This Chinese analysis notes the intrinsic strengths of air-launched hypersonic weapons. “Air-launched ballistic missiles have the advantages of being deployed from flexible launch platforms and non-fixed positions, which can improve ballistic survivability and attack surprise.” However, the analyst asserts that ground-launched ballistic missiles are inherently more accurate. Air-launched hypersonic missiles are “reliant on satellite navigation systems to continuously provide accurate coordinates to the missile-borne computer so that the guidance system can correct route deviations in real time.” The analysis points out that, “Russia’s GLONASS satellite navigation system is still in a state of limbo, and the severely insufficient number of satellites in orbit has further reduced navigational accuracy, which was not very high to begin with.” These shortcomings mean that the “accuracy [of the Kinzhal] is unsatisfactory.”

As noted above, one of the strengths of hypersonic weapons is supposed to be their imperviousness to current advanced air defense systems. However, the author observes that “the Ukrainian Ministry of Defense announced that the Ukrainian Air Force shot down a Kinzhal hypersonic missile using the Patriot PAC-3 air defense missile system on May 4, 2023.” Taking into account Beijing’s support for Russia, it is somewhat surprising that this Chinese defense analyst next admits: “There is more and more evidence showing that what the U.S. and Ukraine say on this matter is true.”

In addition to the performance defects of the Kinzhal as identified in the article, the author also concludes that the limited number of Kinzhal missiles in the Russian stockpile and the steady supply of Western intelligence allows Ukraine to defend against these weapons. “The Patriot PAC-3 air defense system … seems quite passive when facing the combination of the Su-34 Platypus and Kinzhal hypersonic missiles; however, the Kinzhal is expensive to build and is not available in large quantities. It can only be used to attack strategic targets.” As the limited number of missiles dictates their use only on strategic, high-value targets, Ukraine has been able to judiciously position and use its Patriot missiles.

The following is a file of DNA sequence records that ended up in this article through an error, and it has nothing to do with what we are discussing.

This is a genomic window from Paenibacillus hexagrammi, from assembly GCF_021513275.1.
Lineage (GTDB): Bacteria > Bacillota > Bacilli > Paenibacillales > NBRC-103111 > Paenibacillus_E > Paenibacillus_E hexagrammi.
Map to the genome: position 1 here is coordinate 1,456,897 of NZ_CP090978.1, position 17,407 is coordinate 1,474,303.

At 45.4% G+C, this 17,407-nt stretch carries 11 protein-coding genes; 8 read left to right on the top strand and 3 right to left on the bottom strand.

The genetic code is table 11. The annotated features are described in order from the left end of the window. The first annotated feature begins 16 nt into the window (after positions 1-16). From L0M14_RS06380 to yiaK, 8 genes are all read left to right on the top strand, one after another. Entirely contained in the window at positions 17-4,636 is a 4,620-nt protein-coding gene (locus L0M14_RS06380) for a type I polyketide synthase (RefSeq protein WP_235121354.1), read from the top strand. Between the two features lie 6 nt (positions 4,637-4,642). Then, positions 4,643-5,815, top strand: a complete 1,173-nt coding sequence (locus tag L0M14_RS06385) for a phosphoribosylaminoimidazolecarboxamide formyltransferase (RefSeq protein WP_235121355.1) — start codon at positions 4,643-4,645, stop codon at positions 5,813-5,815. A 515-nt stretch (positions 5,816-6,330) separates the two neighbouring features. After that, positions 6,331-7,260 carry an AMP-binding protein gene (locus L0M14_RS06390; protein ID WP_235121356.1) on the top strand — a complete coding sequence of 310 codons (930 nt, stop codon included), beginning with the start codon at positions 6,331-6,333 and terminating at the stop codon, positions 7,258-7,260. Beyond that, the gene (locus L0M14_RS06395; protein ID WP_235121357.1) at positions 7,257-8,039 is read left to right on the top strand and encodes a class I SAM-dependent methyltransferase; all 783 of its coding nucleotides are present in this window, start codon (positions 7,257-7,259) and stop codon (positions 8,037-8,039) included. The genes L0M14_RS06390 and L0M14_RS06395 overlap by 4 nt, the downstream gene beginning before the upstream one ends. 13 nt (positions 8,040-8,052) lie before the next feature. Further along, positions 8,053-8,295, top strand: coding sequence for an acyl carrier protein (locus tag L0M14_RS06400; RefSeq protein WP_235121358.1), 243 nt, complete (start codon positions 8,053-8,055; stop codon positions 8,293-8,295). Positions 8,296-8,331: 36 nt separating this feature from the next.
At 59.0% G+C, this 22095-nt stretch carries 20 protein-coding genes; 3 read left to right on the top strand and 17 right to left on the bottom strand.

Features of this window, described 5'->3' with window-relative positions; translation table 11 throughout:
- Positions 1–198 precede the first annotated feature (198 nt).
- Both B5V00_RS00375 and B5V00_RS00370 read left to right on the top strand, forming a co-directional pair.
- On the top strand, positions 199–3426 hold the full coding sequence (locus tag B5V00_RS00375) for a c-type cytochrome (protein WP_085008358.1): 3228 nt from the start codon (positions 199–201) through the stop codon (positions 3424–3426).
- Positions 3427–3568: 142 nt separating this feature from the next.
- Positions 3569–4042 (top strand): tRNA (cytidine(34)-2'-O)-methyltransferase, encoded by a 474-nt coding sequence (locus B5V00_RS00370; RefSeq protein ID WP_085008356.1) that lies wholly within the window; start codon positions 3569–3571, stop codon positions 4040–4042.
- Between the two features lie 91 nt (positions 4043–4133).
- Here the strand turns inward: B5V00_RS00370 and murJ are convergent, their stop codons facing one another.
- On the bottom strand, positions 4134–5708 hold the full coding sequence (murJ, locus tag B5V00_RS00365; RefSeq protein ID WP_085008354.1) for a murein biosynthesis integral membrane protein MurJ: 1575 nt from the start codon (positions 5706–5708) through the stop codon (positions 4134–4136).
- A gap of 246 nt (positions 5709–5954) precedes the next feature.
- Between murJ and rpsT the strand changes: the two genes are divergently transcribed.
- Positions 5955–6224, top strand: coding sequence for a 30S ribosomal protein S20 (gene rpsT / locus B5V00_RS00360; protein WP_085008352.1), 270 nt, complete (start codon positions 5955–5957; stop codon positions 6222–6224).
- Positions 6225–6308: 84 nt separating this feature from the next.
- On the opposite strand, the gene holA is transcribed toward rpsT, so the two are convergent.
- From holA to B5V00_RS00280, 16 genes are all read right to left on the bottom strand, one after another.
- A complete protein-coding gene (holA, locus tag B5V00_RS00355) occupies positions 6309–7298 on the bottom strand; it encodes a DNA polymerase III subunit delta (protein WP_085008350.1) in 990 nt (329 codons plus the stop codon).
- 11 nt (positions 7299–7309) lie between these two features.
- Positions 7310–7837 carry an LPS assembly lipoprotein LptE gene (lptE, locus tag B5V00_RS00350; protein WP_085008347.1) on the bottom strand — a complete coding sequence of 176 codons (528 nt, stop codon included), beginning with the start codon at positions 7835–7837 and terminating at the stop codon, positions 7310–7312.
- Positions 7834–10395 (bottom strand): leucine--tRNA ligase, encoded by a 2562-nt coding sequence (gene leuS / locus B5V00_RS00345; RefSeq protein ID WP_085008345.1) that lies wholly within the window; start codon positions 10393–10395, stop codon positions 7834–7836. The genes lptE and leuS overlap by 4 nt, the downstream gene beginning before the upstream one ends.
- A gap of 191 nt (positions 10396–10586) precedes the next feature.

The Chinese analyst concludes: “In addition, the West has an overwhelming information technology advantage over Russia, so it is possible to detect and determine the attack intentions of the Platypus’ in advance and use integrated [air defense] systems to intercept them.”

This Chinese review of Russia’s Kinzhal hypersonic missiles is pessimistic about their ability to have a major impact on the outcome of Russia’s war in Ukraine. It is not yet completely clear how this insight will impact China’s assessments of their own hypersonic arsenal. Although not discussed in this Chinese analysis, it is worth noting that Western accounts do admit that Kinzhal attacks seem to have damaged Patriot missile batteries on at least two occasions, though it was claimed that the systems remained operational.

Beijing may also calculate that the PLA’s hypersonic technology is superior to that of Russia. Taking some of the flaws discussed above, Chinese hypersonic weapons could plausibly have more accurate guidance, as well as trajectories that genuinely skip off the atmosphere, so that they are much more difficult to intercept. Chinese military planners may also conclude that U.S. air defense systems are more capable than expected and then further expand their hypersonic stockpile to ameliorate the problem of limited quantity that Russia has experienced. 

It is most certain that Chinese strategists are busy trying to divine any weaknesses in the Patriot system – the very same that is currently defending Taiwan’s most high-value targets, including its most crucial radars and command-and-control sites.